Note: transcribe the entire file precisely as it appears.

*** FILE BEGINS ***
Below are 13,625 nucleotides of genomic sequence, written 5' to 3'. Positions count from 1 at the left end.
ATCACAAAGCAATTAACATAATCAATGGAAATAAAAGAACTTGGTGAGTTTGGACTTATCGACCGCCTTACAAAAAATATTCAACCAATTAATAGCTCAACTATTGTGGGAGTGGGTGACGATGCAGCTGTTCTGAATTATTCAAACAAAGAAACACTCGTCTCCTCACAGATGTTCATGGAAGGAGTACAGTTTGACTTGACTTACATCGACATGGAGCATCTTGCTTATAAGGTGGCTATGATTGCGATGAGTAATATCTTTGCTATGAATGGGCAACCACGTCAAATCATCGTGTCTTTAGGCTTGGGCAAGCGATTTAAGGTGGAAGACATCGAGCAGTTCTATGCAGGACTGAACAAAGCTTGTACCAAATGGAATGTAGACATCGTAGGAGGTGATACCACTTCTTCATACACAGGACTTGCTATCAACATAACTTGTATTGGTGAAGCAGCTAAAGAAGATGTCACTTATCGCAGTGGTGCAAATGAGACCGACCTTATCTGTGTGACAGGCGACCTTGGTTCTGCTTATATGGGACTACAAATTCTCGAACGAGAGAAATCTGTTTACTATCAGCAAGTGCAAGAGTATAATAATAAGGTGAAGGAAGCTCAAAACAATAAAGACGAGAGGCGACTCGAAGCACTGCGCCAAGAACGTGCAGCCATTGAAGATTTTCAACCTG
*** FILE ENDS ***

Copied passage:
Below are 13,625 nucleotides of genomic sequence, written 5' to 3'. Positions count from 1 at the left end.
ATCACAAAGCAATTAACATAATCAATGGAAATAAAAGAACTTGGTGAGTTTGGACTTATCGACCGCCTTACAAAAAATATTCAACCAATTAATAGCTCAACTATTGTGGGAGTGGGTGACGATGCAGCTGTTCTGAATTATTCAAACAAAGAAACACTCGTCTCCTCACAGATGTTCATGGAAGGAGTACAGTTTGACTTGACTTACATCGACATGGAGCATCTTGCTTATAAGGTGGCTATGATTGCGATGAGTAATATCTTTGCTATGAATGGGCAACCACGTCAAATCATCGTGTCTTTAGGCTTGGGCAAGCGATTTAAGGTGGAAGACATCGAGCAGTTCTATGCAGGACTGAACAAAGCTTGTACCAAATGGAATGTAGACATCGTAGGAGGTGATACCACTTCTTCATACACAGGACTTGCTATCAACATAACTTGTATTGGTGAAGCAGCTAAAGAAGATGTCACTTATCGCAGTGGTGCAAATGAGACCGACCTTATCTGTGTGACAGGCGACCTTGGTTCTGCTTATATGGGACTACAAATTCTCGAACGAGAGAAATCTGTTTACTATCAGCAAGTGCAAGAGTATAATAATAAGGTGAAGGAAGCTCAAAACAATAAAGACGAGAGGCGACTCGAAGCACTGCGCCAAGAACGTGCAGCCATTGAAGATTTTCAACCTG